It has been two years since I began my journey with the Active Citizens programme. In this bustling and crowded city, I thought of doing something fresh and adding some green to our roof to help purify the air. That idea later became a social action project which we named 'Green on the Roof'. Our concern for the environment and sustainable development led us to this initiative. We went door-to-door to encourage people to start rooftop gardening. We showcased our project in the 'Active Citizens Regional Achievers Summit-2018' under the leadership of Jahidul Islam Nahid and won the first runner-up position for the 'Best Social Action Project' category.
I was lucky enough to get the opportunity to join the International Study Visit (ISV) in Indonesia organised by the British Council which aims to connect youths globally. Mehjabin Hridi, another youth leader of the PRODIGY programme was also selected from Bangladesh and we travelled together to Indonesia. This was our first overseas visit, so we were really excited.
The symposium started with an introductory session with the 32 other participants coming from 11 other countries. We familiarised ourselves with the facilitators and participants and shared our experiences. Representatives of the British Council explained to us the purpose of ISV and our activity plans for the next few days. On the following day, we were assigned to create a marketplace to let others know about our country and our Social Action Projects (SAP). All of us shared our stories, the challenges, and shortfalls we faced while implementing our SAPs. We solved puzzles brought by the Ukrainians participants, tasted food from Egypt, participated in traditional games of Morocco, treated to henna-art on our palms by Pakistani participants, witnessed cultural dresses of Philippines, got to know the diversity of Sri Lanka, amazing history of Iraq and fascinating geography of Indonesia. From Bangladesh, we brought some wristbands and key rings engraved with Bangla letters for our fellow participants. They were fascinated to know about the natural beauty of Bangladesh and appreciated our social initiatives.
The next morning, we went to visit Mr Ida Bagus Rai Mantra, Mayor of Denpasar, Bali, who is recognised as an icon because of his unique ideas like banning polythene bags in his territory. He showed us reusable bamboo straws that are fast replacing plastic straws and shared how he is working to conserve the culture of Bali amidst the flourish of tourism. The day ended with a session on designing SAPs, using local contexts and ensuring a global perspective of the initiatives that we are managing in different parts of the world.
On the third day, we were distributed into five teams and began our journey to the host community with one of our hosts Yudhi Ishwari. We stopped at Rumah Intaran for lunch. Another host Gede Krishna is an architect and the whole place was designed by him. He also trains artists to make products using local resources. We were served with a three-course meal by his wife Ayu, where each ingredient was locally sourced and traditionally cooked in a stove made of fermented clay. We were mesmerized by their art of living and leading a modern yet traditional life. In fact, they prepare their own medicines and produce alcohol to treat illness. He has also written books on the traditional style of food processing, which received international recognition. His architectural models, handmade soap collection, bee harvesting, and livestock rearing were some great learning examples for us.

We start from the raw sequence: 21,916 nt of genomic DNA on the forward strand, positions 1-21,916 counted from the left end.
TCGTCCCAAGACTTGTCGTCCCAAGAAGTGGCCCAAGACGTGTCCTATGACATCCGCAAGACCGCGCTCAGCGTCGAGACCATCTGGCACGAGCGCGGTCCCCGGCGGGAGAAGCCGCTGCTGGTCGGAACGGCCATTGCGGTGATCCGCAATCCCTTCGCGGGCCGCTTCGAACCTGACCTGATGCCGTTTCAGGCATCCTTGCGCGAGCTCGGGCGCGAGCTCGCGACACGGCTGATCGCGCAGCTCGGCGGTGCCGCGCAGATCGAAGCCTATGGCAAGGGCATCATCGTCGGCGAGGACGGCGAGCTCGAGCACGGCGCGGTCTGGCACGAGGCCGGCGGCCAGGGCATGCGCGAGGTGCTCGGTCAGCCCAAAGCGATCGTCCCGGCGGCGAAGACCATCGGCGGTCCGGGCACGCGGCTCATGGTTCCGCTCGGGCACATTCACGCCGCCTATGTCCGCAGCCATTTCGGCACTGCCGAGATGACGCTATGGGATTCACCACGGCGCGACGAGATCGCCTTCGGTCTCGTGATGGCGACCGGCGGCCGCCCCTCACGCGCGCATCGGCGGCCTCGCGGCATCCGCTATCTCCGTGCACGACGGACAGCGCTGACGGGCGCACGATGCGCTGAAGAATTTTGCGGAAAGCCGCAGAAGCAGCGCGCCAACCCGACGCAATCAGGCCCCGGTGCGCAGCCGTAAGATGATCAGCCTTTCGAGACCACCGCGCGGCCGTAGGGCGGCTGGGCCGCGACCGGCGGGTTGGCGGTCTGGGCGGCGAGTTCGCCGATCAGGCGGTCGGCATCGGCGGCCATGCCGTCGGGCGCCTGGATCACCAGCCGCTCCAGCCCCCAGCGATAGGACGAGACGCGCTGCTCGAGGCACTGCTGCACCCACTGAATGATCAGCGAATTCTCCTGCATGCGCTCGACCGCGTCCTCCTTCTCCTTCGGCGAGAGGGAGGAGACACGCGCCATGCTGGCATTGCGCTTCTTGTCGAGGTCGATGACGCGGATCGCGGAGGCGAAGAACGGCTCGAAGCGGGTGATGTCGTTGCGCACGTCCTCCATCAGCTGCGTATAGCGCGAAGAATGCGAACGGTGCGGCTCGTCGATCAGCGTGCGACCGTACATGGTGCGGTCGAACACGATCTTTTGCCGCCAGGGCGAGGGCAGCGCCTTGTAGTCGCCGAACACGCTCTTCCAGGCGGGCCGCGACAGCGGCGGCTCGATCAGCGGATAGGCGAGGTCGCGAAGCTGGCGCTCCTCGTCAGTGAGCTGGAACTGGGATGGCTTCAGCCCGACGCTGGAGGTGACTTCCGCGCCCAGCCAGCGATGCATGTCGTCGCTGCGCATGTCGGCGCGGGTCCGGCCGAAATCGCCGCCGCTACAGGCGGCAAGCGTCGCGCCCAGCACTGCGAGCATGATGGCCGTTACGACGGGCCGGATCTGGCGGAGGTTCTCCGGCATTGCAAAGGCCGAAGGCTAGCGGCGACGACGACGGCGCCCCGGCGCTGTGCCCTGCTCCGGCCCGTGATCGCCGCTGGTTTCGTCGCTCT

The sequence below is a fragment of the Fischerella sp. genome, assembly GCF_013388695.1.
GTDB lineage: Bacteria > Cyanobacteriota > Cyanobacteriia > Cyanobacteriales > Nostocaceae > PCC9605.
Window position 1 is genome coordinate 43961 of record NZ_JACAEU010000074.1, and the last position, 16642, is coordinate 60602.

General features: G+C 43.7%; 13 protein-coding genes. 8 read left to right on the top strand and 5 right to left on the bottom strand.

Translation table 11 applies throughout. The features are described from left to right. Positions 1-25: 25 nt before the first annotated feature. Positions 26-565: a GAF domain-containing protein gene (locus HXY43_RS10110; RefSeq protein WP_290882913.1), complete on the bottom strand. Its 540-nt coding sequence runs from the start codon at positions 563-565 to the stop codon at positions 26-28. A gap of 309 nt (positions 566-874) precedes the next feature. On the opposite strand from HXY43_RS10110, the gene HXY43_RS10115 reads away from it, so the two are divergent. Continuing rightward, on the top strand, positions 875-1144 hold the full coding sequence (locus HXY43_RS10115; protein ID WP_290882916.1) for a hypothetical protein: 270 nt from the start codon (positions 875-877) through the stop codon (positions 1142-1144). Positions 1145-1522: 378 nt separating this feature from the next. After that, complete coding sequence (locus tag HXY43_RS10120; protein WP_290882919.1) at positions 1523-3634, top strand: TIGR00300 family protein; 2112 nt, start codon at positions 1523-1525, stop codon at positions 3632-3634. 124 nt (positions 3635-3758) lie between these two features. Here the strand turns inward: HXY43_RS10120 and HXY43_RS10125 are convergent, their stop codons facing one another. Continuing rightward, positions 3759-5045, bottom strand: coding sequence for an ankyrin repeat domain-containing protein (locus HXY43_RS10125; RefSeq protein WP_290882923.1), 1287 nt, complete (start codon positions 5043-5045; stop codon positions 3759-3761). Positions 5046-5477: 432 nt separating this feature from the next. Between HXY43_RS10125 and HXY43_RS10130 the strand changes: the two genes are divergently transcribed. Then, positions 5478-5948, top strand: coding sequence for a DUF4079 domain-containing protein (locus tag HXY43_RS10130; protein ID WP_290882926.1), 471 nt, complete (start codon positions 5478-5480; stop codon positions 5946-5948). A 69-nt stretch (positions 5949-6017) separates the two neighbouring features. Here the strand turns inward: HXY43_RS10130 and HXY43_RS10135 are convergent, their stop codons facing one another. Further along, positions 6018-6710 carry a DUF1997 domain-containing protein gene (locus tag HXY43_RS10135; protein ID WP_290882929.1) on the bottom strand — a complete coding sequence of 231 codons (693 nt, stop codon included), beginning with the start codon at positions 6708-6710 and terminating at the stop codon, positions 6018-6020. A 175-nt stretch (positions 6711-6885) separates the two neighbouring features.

By the evening, we reached the host community known as the Puri Lumbung Cottage. We passed through the lake Tamblingan and a waterfall on the way. Puri Lumbung is a traditionally built tourist destination that promotes eco-tourism. Their idea of incorporating 'Lumbung'- rice granary with a tourist cottage, increased the beauty and conserved the environment. The cottages were built on the basis of 'Tri-hita-karana' which are considered as the three causes of prosperity. The locals believe, they are blessed with the Goddess Sri who helps them with cultivation and harvest. The great poet Rabindranath Tagore had once visited the Puri Lumbung Cottage and wrote a poem on the beautiful Bali which is engraved at there with a beautiful sculpture of the poet. The cottage authority had not bought the lands of local people to build it, rather, they work together to promote each other. They share the profit from tourism, as they believe they can only grow when they work together as a community. It taught us how to utilise local resources without destroying it and attract tourists which brings economic growth for the country as well. We learned the background of the hotel and the Subak irrigation system that is used to cultivate Balinese rice. The method is completely scientific and reduces the wastage of water as multiple lands share the same water. The timing of harvesting is different for each farmer to tackle any possible disaster and famine.
The next day we went to 'Taman Sari Kopi Bubuk' where a local coffee farmer produces coffee from scratch. The farmer roasted and ground the freshly picked coffee beans in front of us with a machine that is made by his father. They are very humble and served us their Robusta coffee and no wonder it tasted and smell something out of the world.